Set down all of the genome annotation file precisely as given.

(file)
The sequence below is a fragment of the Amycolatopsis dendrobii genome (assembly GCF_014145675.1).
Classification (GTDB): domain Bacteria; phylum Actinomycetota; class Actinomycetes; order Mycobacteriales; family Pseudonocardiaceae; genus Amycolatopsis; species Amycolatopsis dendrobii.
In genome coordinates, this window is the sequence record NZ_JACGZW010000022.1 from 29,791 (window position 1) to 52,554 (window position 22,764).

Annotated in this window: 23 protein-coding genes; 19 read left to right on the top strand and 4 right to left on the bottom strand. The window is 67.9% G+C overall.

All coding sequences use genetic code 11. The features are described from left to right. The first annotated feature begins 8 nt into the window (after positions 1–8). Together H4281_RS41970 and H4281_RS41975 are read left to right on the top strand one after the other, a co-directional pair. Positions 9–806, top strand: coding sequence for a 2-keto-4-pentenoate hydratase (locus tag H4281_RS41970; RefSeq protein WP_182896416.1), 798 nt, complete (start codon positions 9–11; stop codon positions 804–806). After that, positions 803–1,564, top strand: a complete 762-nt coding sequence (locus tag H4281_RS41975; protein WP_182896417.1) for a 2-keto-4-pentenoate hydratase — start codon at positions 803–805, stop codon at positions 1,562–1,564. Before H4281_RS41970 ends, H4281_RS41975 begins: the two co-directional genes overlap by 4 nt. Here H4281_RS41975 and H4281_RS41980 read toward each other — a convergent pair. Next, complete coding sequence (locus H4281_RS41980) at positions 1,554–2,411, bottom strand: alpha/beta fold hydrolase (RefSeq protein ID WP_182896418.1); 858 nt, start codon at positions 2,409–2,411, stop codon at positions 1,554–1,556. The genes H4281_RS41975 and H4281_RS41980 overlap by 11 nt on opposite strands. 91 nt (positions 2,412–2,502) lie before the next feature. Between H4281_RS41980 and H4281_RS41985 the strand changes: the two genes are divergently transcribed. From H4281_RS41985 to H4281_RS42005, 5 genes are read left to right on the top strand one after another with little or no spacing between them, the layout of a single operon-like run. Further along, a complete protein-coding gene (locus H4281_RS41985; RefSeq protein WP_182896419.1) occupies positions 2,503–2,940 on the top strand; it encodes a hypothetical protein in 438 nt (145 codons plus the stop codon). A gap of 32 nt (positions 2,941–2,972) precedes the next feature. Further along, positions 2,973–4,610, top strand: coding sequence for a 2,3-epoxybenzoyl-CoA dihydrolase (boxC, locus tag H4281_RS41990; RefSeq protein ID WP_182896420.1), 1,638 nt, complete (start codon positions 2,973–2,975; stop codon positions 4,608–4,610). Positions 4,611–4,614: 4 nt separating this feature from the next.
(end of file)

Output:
The sequence below is a fragment of the Amycolatopsis dendrobii genome (assembly GCF_014145675.1).
Classification (GTDB): domain Bacteria; phylum Actinomycetota; class Actinomycetes; order Mycobacteriales; family Pseudonocardiaceae; genus Amycolatopsis; species Amycolatopsis dendrobii.
In genome coordinates, this window is the sequence record NZ_JACGZW010000022.1 from 29,791 (window position 1) to 52,554 (window position 22,764).

Annotated in this window: 23 protein-coding genes; 19 read left to right on the top strand and 4 right to left on the bottom strand. The window is 67.9% G+C overall.

All coding sequences use genetic code 11. The features are described from left to right. The first annotated feature begins 8 nt into the window (after positions 1–8). Together H4281_RS41970 and H4281_RS41975 are read left to right on the top strand one after the other, a co-directional pair. Positions 9–806, top strand: coding sequence for a 2-keto-4-pentenoate hydratase (locus tag H4281_RS41970; RefSeq protein WP_182896416.1), 798 nt, complete (start codon positions 9–11; stop codon positions 804–806). After that, positions 803–1,564, top strand: a complete 762-nt coding sequence (locus tag H4281_RS41975; protein WP_182896417.1) for a 2-keto-4-pentenoate hydratase — start codon at positions 803–805, stop codon at positions 1,562–1,564. Before H4281_RS41970 ends, H4281_RS41975 begins: the two co-directional genes overlap by 4 nt. Here H4281_RS41975 and H4281_RS41980 read toward each other — a convergent pair. Next, complete coding sequence (locus H4281_RS41980) at positions 1,554–2,411, bottom strand: alpha/beta fold hydrolase (RefSeq protein ID WP_182896418.1); 858 nt, start codon at positions 2,409–2,411, stop codon at positions 1,554–1,556. The genes H4281_RS41975 and H4281_RS41980 overlap by 11 nt on opposite strands. 91 nt (positions 2,412–2,502) lie before the next feature. Between H4281_RS41980 and H4281_RS41985 the strand changes: the two genes are divergently transcribed. From H4281_RS41985 to H4281_RS42005, 5 genes are read left to right on the top strand one after another with little or no spacing between them, the layout of a single operon-like run. Further along, a complete protein-coding gene (locus H4281_RS41985; RefSeq protein WP_182896419.1) occupies positions 2,503–2,940 on the top strand; it encodes a hypothetical protein in 438 nt (145 codons plus the stop codon). A gap of 32 nt (positions 2,941–2,972) precedes the next feature. Further along, positions 2,973–4,610, top strand: coding sequence for a 2,3-epoxybenzoyl-CoA dihydrolase (boxC, locus tag H4281_RS41990; RefSeq protein ID WP_182896420.1), 1,638 nt, complete (start codon positions 2,973–2,975; stop codon positions 4,608–4,610). Positions 4,611–4,614: 4 nt separating this feature from the next.